The fact that at the time of working the resilience with the child the sponge adopts a recognizable form for any child adds a very significant value to the explanation. Why? Well, because the child, when he has the sponge in the form of a hippopotamus, stops thinking that it is a sponge and only thinks of the hippopotamus as an animal, as a living being, a living being just like him.

8. Music. Another element that I would like to highlight from the video is the music that accompanies it. In this sense, I have edited the video to put a music that was consistent with the concept of resilience. I think it is important that when you are watching the video on resilience you can create an appropriate atmosphere since it is a concept that is closely linked with pain, loss, and suffering.

9. Loud laughter. In line with point number 8, I also thought it appropriate to add the laughter of some children at the end of the video. I believe that this small resource can help children realize that no matter how much the hippo suffers, no matter how much the child suffers, in the end, if they are resilient people, they can get out of any adversity with the best of smiles.

Because resilience is a process, but the most important part of this process is that you can leave it with laughter, with the laughter of a child.

Child resilience

10. The child. Although the main protagonist of this video on resilience is the sponge in the form of a hippopotamus, I would also like to highlight the presence of the child. Personally, I liked that almost in the whole video only a part of his face appears. Why? Because the important thing is not the child itself, but what the child does with his hands.

And what does the child do with his hands? So experiment with resilience. Only at the end of the video is the child with his best smile, a smile that tells you that he has understood what resilience is.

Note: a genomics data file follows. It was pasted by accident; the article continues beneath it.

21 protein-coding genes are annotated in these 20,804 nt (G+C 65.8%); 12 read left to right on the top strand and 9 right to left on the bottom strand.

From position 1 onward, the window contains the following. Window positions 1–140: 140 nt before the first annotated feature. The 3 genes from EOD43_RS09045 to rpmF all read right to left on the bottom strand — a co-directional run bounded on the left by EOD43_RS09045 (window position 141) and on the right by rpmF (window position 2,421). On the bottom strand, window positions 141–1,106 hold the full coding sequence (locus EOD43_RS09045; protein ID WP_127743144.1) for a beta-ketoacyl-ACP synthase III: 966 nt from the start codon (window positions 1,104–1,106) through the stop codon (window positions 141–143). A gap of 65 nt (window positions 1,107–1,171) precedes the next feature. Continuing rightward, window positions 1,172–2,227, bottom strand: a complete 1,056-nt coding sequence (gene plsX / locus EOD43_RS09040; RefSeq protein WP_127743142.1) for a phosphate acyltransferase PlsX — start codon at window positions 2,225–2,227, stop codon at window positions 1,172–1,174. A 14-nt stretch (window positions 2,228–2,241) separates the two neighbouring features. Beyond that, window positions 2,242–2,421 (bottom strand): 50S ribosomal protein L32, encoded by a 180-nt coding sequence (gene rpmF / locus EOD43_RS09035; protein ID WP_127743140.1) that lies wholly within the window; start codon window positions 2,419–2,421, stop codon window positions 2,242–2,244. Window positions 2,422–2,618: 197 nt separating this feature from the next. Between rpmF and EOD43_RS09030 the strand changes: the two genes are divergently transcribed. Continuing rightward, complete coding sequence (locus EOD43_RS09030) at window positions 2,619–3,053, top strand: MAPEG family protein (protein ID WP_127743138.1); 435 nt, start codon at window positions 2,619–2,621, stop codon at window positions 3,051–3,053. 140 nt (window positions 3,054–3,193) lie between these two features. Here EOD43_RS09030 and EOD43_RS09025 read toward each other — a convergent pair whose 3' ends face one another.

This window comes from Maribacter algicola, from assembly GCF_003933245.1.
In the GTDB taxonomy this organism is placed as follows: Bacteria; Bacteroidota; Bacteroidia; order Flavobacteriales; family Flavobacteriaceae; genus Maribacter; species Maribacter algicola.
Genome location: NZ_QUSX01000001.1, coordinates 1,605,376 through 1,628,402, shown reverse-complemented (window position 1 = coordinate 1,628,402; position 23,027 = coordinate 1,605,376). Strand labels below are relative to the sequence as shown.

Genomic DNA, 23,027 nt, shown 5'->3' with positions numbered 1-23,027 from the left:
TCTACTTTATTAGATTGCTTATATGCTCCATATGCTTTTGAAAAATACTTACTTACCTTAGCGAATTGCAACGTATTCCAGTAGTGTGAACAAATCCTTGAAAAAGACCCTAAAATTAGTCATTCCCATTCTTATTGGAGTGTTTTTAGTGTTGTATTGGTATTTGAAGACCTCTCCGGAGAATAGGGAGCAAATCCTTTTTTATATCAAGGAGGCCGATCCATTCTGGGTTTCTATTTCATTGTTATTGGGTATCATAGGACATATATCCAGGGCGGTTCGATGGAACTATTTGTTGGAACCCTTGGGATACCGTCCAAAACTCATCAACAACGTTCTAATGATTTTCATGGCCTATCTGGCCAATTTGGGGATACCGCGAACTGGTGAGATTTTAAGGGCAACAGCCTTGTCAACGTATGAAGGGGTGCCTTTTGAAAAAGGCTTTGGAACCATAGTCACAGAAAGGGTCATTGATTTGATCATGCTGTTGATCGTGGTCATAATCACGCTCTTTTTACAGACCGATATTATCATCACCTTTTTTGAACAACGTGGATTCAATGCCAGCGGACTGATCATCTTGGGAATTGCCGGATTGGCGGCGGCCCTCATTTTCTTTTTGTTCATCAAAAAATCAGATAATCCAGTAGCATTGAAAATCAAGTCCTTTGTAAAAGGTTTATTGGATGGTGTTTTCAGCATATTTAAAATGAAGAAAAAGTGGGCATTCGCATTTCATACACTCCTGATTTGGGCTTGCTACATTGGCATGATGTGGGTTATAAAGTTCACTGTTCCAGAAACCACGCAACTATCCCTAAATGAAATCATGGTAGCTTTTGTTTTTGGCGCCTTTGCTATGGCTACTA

The suffering of the hippopotamus on the part of the child. Resilience can and must be taught.
Throughout the little more than three minutes of the video, the sponge in the shape of a hippo goes through:

To be hit until the ground. In life it is inevitable to receive blows. There are blows that are very hard and that hurt a lot. But however hard the blow is, you always have to have the strength to get back on your feet. And resilience makes it possible.

Being buried by sand

In many occasions, life covers you with pain and suffering. But all that pain and suffering comes a moment when it stops. When stopping is when the resilience is responsible for removing that pain, to sweep that pain to leave it aside and allow to continue with life.

To be buried by the pressure of a rock

In life there are moments when the pressure that surrounds people is so strong that it ends up burying them, sinking them. That’s why resilience is so important, because resilience is stronger than any stone, because resilience is able to withstand the greatest of pressures. The resilience allows to remove the pressure of the stone to have the possibility of getting back on its feet.
Be flooded by liters and liters of water . There are times in life that you have the feeling that you can not absorb all the difficulties that arise. But what people do not know is that resilience has the capacity to absorb these difficulties and then manage them properly.

Being squeezed


When people feel totally absorbed by their adversities, it is when resilience becomes more necessary and essential than ever. Because resilience has the capacity to expel all that water that has absorbed us, because resilience becomes the opportunity to take out, to squeeze out the problems, the pain and the suffering that each one has inside them and always from the self-knowledge and serenity.

Thanks to resilience, suffering can be transformed into an opportunity to bring out the best in oneself. Surely you know the expression ” what does not kill you makes you stronger “. Well, what resilience does is, precisely, make you stronger in the face of all the adversities that arise in life.

And the most important thing is that each adverse situation experienced must be known to draw a positive conclusion, that is, it is to absorb the bad to get the bad out of the good as, for example, a teaching, an experience, an experience that let go forward, let you stand up, let yourself be compensated.

Iwona Walker

Iwona Walker is a passionate educator, dedicated to transforming the landscape of learning through innovation and creativity. With a background in educational psychology and a fervent belief in the power of technology to enhance education, Iwona has spent years exploring ways to make learning engaging, personalized, and accessible to all.